Babes was a raunchy nightclub at the Chevron Hotel in St Kilda Road. It also had a bar known as Chaps where patrons would dress in whatever their fantasy, the music and lighting mesmerized. Jacob and Charlotte danced till one am then went to the Flight Centre in South Yarra for coffee. Jacob dropped Charlotte off at home in Elwood and drove home in the rosy dawn light.

Chapter 2

On Sunday afternoon, Jacob often visited his parents who lived on the north side of Melbourne. Sometimes he visited his sister Jessica, a lawyer, who lived in a terraced house in Carlton. He chatted for hours with Jessica and her friends then they usually walked to a local Italian restaurant for dinner. After a glass or two of claret, he would go home. Jacob always went for a run at night to keep fit. He liked the cold fresh air on his face and it gave clarity to his thoughts. This weekend he chose to stay with his parents, he hoped the air would clear at home with Laura, but Laura was already distracted with a new lover and had forgotten the grief she had caused him.

His parents were old and longed for the patter of tiny feet, but never brought the subject up. Jacob and his parents had a deep respect for each other, something precious, Jacob admired his parents. He had seen them go through some tough times due to the loss of a business and their family home. His parents always put his sister and himself first in every circumstance.

Theirs was a comfortable relationship, like well worn slippers. Jacob and his mother Jill went for a long walk and chatted about the beautiful homes and gardens they passed by, in the older and established suburb of Essendon. Jacob often helped his father with gardening and odd jobs. His mother cooked his favorite meals and after dinner they sat in the lounge and listened to classical music as they sipped on his father’s favorite, ginger wine. On cold nights his father would make him traditional eggnog with rum while they watched the football together on television. Jacob’s father was an Essendon fan of Victorian Football League. Jacob also became an Essendon fan. From a young age, he went to the Melbourne Cricket Ground with his father when Essendon played. The MCG was cold and windy. Jacob remembered the Four-N-Twenty meat pies, steaming hot; it warmed his hands and dripped tomato sauce down his jacket.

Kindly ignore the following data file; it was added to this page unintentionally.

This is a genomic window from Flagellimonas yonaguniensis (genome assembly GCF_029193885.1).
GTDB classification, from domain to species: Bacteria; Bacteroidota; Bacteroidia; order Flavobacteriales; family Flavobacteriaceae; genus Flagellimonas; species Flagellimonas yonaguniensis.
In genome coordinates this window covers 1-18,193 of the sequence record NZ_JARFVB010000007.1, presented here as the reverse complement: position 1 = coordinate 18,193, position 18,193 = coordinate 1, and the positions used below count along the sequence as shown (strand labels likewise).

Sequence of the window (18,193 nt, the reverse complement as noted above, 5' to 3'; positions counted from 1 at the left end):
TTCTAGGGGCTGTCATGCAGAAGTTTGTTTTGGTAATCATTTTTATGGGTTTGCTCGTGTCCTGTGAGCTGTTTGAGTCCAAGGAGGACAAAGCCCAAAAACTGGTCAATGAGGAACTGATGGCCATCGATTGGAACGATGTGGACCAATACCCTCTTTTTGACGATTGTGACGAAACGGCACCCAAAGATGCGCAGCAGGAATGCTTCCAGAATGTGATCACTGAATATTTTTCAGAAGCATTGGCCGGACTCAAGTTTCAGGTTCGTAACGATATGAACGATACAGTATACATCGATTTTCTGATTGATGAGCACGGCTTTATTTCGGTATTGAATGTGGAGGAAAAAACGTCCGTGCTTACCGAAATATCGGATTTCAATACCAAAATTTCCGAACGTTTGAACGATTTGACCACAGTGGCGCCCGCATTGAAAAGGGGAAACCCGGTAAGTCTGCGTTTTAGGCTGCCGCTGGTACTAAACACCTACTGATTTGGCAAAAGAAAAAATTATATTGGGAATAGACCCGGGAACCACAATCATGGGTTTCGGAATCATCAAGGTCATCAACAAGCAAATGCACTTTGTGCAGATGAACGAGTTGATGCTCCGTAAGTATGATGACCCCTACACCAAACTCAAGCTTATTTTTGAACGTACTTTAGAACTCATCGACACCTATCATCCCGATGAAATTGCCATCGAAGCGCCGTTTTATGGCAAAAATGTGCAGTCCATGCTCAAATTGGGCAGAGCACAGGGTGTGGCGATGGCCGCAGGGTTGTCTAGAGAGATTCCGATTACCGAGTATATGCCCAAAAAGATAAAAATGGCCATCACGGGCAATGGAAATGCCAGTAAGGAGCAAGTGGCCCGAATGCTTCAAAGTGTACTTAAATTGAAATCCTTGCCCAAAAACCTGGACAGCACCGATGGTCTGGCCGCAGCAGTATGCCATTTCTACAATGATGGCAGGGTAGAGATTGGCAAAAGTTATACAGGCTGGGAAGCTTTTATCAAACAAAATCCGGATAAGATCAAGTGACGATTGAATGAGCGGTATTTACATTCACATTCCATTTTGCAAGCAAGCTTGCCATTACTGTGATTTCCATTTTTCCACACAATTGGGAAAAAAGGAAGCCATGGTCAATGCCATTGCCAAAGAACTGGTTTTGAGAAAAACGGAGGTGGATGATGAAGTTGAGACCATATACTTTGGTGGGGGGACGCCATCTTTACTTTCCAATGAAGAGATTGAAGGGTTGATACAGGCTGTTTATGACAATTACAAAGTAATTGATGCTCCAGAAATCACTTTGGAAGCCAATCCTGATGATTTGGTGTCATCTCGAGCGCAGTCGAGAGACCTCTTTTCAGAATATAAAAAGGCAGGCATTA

After the game they caught the train home, rugged up and proudly sporting their team colors, with red and black scarves and beanies. After the game his Mum always had steaming mugs of soup and a hot roast dinner waiting for them. His father Ken always said It’s essential that we appreciate the ordinary He said this because Jacob was creative and tended to live in an idealistic world. It was Ken’s way of keeping his son grounded.